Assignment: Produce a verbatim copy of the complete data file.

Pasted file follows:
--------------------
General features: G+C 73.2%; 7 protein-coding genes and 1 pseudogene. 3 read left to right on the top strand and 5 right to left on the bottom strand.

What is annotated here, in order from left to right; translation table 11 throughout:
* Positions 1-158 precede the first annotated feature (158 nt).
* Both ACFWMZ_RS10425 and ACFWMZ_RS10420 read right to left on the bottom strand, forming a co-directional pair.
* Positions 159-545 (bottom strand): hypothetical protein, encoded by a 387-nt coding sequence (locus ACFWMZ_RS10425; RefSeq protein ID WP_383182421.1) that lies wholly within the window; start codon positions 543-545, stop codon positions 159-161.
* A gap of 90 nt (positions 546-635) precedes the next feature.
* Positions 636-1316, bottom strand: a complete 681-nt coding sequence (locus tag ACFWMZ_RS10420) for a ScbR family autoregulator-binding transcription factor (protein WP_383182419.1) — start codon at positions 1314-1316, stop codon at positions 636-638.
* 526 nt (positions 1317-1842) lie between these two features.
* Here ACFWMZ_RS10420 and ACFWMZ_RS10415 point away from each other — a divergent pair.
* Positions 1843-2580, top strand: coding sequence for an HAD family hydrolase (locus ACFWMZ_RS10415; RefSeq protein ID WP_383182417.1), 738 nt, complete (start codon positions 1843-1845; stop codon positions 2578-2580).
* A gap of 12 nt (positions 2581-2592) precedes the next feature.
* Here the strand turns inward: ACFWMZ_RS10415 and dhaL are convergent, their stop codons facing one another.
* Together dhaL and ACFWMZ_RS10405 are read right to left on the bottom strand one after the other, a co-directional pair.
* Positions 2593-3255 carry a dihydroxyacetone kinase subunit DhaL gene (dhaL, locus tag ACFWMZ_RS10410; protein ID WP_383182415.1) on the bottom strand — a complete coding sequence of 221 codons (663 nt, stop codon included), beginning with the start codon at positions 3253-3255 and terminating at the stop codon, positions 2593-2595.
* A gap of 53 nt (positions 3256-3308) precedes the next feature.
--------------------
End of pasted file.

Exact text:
General features: G+C 73.2%; 7 protein-coding genes and 1 pseudogene. 3 read left to right on the top strand and 5 right to left on the bottom strand.

What is annotated here, in order from left to right; translation table 11 throughout:
* Positions 1-158 precede the first annotated feature (158 nt).
* Both ACFWMZ_RS10425 and ACFWMZ_RS10420 read right to left on the bottom strand, forming a co-directional pair.
* Positions 159-545 (bottom strand): hypothetical protein, encoded by a 387-nt coding sequence (locus ACFWMZ_RS10425; RefSeq protein ID WP_383182421.1) that lies wholly within the window; start codon positions 543-545, stop codon positions 159-161.
* A gap of 90 nt (positions 546-635) precedes the next feature.
* Positions 636-1316, bottom strand: a complete 681-nt coding sequence (locus tag ACFWMZ_RS10420) for a ScbR family autoregulator-binding transcription factor (protein WP_383182419.1) — start codon at positions 1314-1316, stop codon at positions 636-638.
* 526 nt (positions 1317-1842) lie between these two features.
* Here ACFWMZ_RS10420 and ACFWMZ_RS10415 point away from each other — a divergent pair.
* Positions 1843-2580, top strand: coding sequence for an HAD family hydrolase (locus ACFWMZ_RS10415; RefSeq protein ID WP_383182417.1), 738 nt, complete (start codon positions 1843-1845; stop codon positions 2578-2580).
* A gap of 12 nt (positions 2581-2592) precedes the next feature.
* Here the strand turns inward: ACFWMZ_RS10415 and dhaL are convergent, their stop codons facing one another.
* Together dhaL and ACFWMZ_RS10405 are read right to left on the bottom strand one after the other, a co-directional pair.
* Positions 2593-3255 carry a dihydroxyacetone kinase subunit DhaL gene (dhaL, locus tag ACFWMZ_RS10410; protein ID WP_383182415.1) on the bottom strand — a complete coding sequence of 221 codons (663 nt, stop codon included), beginning with the start codon at positions 3253-3255 and terminating at the stop codon, positions 2593-2595.
* A gap of 53 nt (positions 3256-3308) precedes the next feature.